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Sunday - May 29, 2011

From: Grosse Pointe Woods, MI
Region: Midwest
Topic: Shade Tolerant, Trees
Title: What will grow under neighbor's overhanging tree in Grosse Pointe Woods MI
Answered by: Barbara Medford

QUESTION:

My next door neighbor has a beautiful tree that is easily 60 years old and thus not going anywhere. Unfortunately, for me the roots of this tree have extended under a large corner of my back yard. Additionally, the leaves and branches extend over the corner also. These two factors have negated any chance of me keeping grass in the area. I was wondering if there is a ground covering you could recommend that would look nice and be able to survive the heavily shaded, root-crowded soil area. I have ground ivy in areas of the yard, but I was hoping for something that would add a little more color.

ANSWER:

You would probably wish that whoever planted that tree had asked the questions that our correspondent in this Mr. Smarty Plants previous answer did. However, as old as that tree is, there was no Internet then and, alas, no Mr. Smarty Plants to ask.

However, as you say, the tree is there, let's see how we might make the best of it.  Many trees are allelopathic, and develop self defense measures of emitting toxic substances from leaves, roots or stems (or all three) that inhibit growth beneath them. Trees generally don't develop these tendencies until they are somewhat mature, which explains why you can plant under young trees and the understory plants do okay for a few years and then start to dwindle away. And, of course, shade is a problem, too. We consider "full sun" to be 6 hours or more of sun a day, "part shade" to be 2 to 6 hours a day, and "shade" less than 2 hours a day. So, the first thing you have to consider is the light requirements of the plants you are trying to grow. Since you didn't say what tree your neighbor has, we don't know to what degree allelopathy may figure in your problem. Some trees, like members of the Juglandaceae family, including Carya texana (black hickory), Carya illinoinensis (pecan), and Juglans nigra (black walnut) are all especially aggressive in defending their turf. Most oaks are also equipped to clearing the ground under them to ensure they get all the moisture and soil nutrients they need. 

Given the choice between having great trees and having ground cover under them, we would vote for the trees every time. And it's necessary to remember that most tree roots occur in the upper 12" of soil, and may extend three times the dripline of the tree. Planting within the dripline can damage the roots of the tree, and the understory plant probably doesn't have a chance of competing anyway. The Lady Bird Johnson Wildflower Center recommends only plants native to North America and to the area in which they are being grown, as these are adapted by millions of years of experience to the soil, annual rainfall and temperatures of that area. We still can't guarantee that any plants we might suggest will flourish beneath your trees, and you may decide to simply cover the bare ground with a good quality shredded hardwood mulch. This will have to be replenished from time to time, but as it decomposes, it will add nutrients to the soil, and improve the soil texture, as well as protecting the tree roots from heat and cold. We will try to find some shade-tolerant plants that are native to your USDA Hardiness Zone of 5a. Follow the links to the webpage on each individual plant and learn more about it.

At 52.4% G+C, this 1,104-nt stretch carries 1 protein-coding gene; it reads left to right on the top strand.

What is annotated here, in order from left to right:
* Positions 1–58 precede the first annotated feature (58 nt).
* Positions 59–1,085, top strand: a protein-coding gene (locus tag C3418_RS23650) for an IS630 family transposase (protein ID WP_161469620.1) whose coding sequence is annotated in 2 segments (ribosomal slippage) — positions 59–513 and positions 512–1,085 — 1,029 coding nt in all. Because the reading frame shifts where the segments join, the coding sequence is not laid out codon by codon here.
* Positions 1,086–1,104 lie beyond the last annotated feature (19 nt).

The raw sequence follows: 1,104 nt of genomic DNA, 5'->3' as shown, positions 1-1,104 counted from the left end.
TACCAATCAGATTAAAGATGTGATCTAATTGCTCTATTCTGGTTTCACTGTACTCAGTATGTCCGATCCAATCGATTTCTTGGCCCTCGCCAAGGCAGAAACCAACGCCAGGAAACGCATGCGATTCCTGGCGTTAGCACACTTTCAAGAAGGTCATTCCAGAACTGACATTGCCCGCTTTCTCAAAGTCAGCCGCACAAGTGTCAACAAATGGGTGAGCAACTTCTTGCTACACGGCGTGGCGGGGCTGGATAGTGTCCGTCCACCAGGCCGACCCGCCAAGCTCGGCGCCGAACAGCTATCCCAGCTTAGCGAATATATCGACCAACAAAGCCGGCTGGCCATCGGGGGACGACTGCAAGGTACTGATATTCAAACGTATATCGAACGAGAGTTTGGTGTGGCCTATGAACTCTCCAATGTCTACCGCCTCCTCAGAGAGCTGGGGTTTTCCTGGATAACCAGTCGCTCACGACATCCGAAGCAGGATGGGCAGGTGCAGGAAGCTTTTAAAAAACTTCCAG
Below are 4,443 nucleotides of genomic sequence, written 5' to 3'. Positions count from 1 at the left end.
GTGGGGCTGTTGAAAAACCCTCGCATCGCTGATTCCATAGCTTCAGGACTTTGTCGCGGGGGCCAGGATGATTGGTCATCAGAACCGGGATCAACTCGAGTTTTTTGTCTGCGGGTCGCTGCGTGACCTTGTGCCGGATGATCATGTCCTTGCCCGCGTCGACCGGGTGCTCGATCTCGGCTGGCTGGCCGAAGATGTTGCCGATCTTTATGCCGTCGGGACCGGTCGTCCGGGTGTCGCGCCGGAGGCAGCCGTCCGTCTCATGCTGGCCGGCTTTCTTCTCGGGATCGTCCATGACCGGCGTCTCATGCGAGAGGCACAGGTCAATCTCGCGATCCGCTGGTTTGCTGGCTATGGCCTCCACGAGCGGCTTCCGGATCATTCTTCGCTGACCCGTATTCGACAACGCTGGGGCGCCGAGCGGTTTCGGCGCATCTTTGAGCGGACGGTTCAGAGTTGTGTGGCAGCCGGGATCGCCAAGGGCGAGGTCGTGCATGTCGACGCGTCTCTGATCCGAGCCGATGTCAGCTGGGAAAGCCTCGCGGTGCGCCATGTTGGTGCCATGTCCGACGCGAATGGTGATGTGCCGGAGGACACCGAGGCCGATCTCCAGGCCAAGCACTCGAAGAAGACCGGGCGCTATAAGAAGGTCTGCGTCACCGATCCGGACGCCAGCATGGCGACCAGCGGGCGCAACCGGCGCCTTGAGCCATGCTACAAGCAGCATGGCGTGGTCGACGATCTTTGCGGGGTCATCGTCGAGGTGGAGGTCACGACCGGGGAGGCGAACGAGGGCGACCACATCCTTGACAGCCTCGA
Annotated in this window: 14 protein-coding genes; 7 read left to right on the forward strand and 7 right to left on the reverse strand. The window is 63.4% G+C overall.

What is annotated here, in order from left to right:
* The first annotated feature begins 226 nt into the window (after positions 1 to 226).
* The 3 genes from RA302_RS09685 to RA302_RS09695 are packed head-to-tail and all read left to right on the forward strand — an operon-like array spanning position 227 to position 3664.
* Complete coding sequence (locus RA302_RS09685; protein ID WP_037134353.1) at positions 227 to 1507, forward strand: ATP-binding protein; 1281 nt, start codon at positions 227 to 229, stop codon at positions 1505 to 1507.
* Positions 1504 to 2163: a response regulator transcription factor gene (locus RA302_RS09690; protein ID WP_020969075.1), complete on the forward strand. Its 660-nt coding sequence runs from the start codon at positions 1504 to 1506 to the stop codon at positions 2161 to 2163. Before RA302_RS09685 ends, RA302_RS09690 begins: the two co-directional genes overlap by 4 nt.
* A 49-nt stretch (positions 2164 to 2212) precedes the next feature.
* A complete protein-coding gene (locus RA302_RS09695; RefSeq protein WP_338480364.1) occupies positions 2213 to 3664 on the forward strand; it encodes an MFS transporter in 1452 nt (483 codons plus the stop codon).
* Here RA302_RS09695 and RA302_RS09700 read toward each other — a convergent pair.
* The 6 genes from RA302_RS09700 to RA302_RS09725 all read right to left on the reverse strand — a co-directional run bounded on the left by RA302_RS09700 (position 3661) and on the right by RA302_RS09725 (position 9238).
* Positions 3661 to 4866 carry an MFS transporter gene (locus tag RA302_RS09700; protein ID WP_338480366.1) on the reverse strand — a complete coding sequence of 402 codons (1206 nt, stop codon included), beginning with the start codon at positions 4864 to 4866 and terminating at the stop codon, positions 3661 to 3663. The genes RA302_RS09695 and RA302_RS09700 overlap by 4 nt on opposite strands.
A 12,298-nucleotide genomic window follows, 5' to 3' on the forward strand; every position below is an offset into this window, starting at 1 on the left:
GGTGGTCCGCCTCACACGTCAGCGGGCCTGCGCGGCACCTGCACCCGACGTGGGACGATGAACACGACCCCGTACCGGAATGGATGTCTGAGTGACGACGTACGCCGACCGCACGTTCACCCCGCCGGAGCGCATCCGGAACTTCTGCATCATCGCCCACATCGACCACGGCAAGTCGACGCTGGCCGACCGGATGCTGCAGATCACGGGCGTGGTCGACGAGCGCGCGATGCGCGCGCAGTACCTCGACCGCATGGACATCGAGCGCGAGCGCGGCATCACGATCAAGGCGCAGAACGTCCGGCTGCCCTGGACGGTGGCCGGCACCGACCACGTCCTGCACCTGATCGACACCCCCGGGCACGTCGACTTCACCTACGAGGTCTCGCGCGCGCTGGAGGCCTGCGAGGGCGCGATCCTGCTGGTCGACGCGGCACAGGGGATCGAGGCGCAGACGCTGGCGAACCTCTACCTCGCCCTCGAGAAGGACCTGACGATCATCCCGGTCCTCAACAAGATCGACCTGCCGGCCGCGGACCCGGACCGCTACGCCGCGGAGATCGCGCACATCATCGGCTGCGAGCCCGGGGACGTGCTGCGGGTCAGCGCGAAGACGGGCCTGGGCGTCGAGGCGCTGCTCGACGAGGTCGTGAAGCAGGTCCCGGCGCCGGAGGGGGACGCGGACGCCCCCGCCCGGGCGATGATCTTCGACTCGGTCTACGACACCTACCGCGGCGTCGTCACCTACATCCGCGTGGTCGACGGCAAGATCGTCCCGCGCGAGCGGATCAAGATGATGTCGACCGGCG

Additional color is more difficult. Color usually infers blooms, and most ornamental plants require more sun to bloom well. If you decide to give up and go the mulch route, and since you surely don't expect any blooms in your Winter, you could even put some pots of shade-loving plants under that tree, enjoy them in the warm weather, and either let them freeze and plant fresh next year, or put them in a garage or basement to hold over. It would not be necessary that they be native, because you are not trying to maintain them year-round in local soil.

We are going to go to our Recommended Species section, select Michigan on the map, and then select shade tolerant plants that we think might get along under the tree. In the right-hand sidebar on the resulting list of 156 possible plants, we will select on "herb" (herbaceous blooming plants) under General Appearance and "shade" under light requirement and see what we can find. We got 39 possibilities under "herb" and "shade." Just as an experiment, we then selected, also, height of 0 to 1 ft., which would make sense for a ground cover. That narrowed the choices down to 9, so we'll work with that, but now you know how to do your own searches and select your own specifications. Now, here's the amazing thing-ever single resulting plant of the 9 in that last search turns out to be a woodland plant that might just do very well in your situation, so we are going to list them all. This doesn't happen very often. Be sure and follow each plant link to our webpage on that plant for more information.

Woodland ground covers for Grosse Pointe Woods, MI:

Asarum canadense (Canadian wild ginger)

Cornus canadensis (Bunchberry dogwood)

Coreopsis lanceolata (Lanceleaf coreopsis)

Dicentra cucullaria (Dutchman's breeches)

Hydrophyllum virginianum (Eastern waterleaf)

Mitchella repens (Partridgeberry)

Sanguinaria canadensis (Bloodroot) 

Uvularia sessilifolia (Spreading bellwort)

Viola pedata (Birdfoot violet)

From our Native Plant Image Gallery:


Asarum canadense


Cornus canadensis


Coreopsis lanceolata


Dicentra cucullaria


Hydrophyllum virginianum


Mitchella repens


Sanguinaria canadensis


Uvularia sessilifolia


Viola pedata

 

 

 

 

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